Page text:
As well as an increasing mortality childhood obesity adds to the likelihood of contracting chronic diseases and we need to prevent this, we need to show our children that being overweight is not the life that they should be living and parents should buckle down and get their children eating properly or else obesity will lead us all into a recipe for disaster.

You have had a stroke. Hopefully, you went to the hospital when you developed your symptoms of weakness, numbness, altered speech or visual impairment. Your hospital care enabled you to limit the damaging effects of the loss of circulation to a portion of your brain. You’ve made it through the acute phase of stroke management. Now what?

You will want to obtain the best achievable outcome from the impairments you already have. If you have “motor” impairments (weakness or clumsiness) you can rest assured that randomized, controlled trials — the gold-standard method for determining a treatment’s effectiveness — have shown that physical therapy can improve your level of functioning. If you have speech impairment, then speech therapy might be beneficial, though this has never been proved by means of randomized, controlled trials.

While it is important to focus on rehabilitation following a stroke, there are also other issues to attend to. As a survivor of a stroke you are at increased risk for another.

Researchers at the Mount Sinai School of Medicine and Columbia University in New York studied 655 people who suffered first ischemic strokes. (Ischemic strokes are due to plugged blood vessels and not bleeds, and comprise 85-90% of all strokes.) Publishing their results in a March 2006 issue of the journal “Neurology,” the investigators found that in the first five years following the stroke there was an 18% likelihood of another. Over the same time period the research subjects also experienced a 5% likelihood of a heart attack.

Can you improve your odds? Absolutely! The process of using information from the first stroke to help prevent another is called “secondary stroke prevention.” The idea is that if there is something that can and should be done to reduce one’s risk, now is the time to do it. There is no point in waiting for yet another attack to occur before getting started.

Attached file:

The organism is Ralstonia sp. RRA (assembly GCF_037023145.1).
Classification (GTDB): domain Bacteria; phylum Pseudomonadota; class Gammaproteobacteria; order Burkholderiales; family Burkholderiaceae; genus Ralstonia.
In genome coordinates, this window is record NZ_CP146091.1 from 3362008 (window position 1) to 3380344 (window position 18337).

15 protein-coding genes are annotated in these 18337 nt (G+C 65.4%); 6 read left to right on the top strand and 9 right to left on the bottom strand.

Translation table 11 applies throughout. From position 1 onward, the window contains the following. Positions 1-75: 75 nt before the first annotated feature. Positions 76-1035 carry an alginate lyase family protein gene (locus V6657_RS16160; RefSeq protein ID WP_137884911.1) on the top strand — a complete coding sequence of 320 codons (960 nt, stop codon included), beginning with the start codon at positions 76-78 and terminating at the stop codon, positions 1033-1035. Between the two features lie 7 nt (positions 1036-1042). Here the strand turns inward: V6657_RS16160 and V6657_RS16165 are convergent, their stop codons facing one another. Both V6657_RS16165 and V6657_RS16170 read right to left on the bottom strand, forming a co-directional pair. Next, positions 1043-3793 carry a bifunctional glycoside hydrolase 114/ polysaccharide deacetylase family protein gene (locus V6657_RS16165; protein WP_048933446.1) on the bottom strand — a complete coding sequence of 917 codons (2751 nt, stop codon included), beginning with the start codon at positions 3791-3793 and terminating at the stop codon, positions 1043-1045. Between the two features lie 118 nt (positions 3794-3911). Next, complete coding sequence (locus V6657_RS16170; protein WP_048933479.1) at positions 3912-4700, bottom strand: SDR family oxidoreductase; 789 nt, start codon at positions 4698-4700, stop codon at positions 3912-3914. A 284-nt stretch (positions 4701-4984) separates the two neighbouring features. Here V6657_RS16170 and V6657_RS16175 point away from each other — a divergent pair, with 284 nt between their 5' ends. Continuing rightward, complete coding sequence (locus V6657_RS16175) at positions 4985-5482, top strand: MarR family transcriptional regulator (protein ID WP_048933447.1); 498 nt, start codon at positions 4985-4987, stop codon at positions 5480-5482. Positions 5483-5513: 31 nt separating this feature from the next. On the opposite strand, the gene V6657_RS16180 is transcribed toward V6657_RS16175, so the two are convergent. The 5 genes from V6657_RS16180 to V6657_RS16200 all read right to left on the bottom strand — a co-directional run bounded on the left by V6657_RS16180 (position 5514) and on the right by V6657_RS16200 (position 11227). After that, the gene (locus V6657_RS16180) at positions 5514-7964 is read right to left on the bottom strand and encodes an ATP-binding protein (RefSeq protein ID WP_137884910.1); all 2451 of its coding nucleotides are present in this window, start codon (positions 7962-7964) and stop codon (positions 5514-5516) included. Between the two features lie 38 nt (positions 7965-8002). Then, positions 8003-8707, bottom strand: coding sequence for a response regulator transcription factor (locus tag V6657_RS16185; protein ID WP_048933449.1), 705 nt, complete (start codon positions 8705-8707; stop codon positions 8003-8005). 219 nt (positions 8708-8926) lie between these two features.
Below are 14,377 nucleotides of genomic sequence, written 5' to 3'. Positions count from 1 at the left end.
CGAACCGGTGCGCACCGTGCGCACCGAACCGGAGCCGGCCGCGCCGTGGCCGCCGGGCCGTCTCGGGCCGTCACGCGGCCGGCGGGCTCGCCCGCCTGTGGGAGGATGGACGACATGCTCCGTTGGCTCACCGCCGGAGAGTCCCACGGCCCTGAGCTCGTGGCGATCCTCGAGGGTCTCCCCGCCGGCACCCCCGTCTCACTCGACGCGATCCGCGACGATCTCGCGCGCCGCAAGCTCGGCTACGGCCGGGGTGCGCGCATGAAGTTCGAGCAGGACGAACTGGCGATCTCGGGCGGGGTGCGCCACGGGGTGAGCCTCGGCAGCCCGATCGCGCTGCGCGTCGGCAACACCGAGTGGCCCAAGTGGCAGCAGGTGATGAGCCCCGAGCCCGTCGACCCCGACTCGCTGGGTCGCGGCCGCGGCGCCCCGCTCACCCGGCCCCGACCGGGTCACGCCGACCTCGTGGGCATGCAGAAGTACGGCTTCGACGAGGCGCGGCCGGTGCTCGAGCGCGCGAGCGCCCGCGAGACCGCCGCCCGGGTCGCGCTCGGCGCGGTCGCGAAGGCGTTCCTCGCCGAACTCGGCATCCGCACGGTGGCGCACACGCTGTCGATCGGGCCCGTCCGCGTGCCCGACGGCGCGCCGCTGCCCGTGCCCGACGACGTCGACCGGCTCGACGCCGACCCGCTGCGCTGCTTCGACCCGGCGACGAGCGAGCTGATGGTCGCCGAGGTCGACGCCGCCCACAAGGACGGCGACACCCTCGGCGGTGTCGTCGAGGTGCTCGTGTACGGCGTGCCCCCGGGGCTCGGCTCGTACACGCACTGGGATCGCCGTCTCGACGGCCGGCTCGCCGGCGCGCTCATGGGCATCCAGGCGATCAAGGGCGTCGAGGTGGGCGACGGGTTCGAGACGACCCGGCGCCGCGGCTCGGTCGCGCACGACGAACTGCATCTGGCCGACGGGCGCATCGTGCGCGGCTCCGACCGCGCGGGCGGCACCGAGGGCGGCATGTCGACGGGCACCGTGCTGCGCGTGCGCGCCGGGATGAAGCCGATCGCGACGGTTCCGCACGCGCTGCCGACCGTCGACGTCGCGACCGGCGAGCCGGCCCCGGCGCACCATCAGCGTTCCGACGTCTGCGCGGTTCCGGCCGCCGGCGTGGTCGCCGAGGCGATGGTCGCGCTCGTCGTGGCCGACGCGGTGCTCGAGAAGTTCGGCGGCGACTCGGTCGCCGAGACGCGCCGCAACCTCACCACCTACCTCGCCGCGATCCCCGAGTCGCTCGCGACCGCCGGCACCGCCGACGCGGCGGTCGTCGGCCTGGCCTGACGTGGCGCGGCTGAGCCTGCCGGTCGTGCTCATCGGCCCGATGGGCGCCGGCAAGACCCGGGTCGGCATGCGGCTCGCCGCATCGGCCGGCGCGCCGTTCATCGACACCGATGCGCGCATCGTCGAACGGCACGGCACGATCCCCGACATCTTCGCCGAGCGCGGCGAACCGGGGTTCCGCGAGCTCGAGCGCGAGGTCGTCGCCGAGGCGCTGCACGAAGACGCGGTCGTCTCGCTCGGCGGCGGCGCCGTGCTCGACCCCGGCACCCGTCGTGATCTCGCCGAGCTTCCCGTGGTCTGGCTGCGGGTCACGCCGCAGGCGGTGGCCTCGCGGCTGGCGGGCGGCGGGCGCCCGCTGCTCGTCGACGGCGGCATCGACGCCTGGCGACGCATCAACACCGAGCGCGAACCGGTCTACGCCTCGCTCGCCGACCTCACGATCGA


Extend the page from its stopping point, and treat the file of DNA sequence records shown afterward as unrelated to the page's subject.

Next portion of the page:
A blue-ribbon panel from the American Stroke Association and American Heart Association reviewed the state of knowledge concerning secondary stroke prevention for patients with ischemic strokes and published their results in a March 2006 issue of the journal “Circulation.” They found that use of blood-pressure-lowering medications has a powerful effect in reducing the risk of a second stroke — ranging from 24-43% in better studies — and this benefit might even extend to patients who have normal blood pressure to start with.

If you have diabetes, then it is especially important to control high blood pressure. Using a medication from the groups of drugs known as “angiotensin converting enzyme inhibitors” (ACEIs) and “angiotensin receptor blockers” (ARBs) will not only help control blood pressure, but will additionally help protect the kidneys. If you have diabetes, then it is also important to consider use of cholesterol-lowering medication, especially from the class of drugs known as “statins.” Statins can additionally benefit people without diabetes and even those without elevated cholesterol levels. Of course, in diabetes it is also important to keep the blood-sugar levels as close to normal as is humanly possible.

Quitting smoking is also pivotal in preventing another stroke, and it is never too late in the game to benefit from this difficult but important change. Consumption of more than two standard drinks of alcohol per day also increases the risk of stroke and should be avoided. If you are obese, then it is in your best interests to lose weight through a combination of calorie reduction and sensible exercise.

If your hospital studies showed that a carotid artery is 70-99% narrowed (severe stenosis) and your recent stroke was downstream from this blood vessel, then you are much less likely to have another stroke if you have a surgical clean-out (endarterectomy) by an experienced surgeon whose complication rate is less than 6%. If you have severe narrowing, but because of some medical or surgical problem the surgery is considered too risky, then insertion of a stent into the narrowed artery can serve as a substitute for endarterectomy.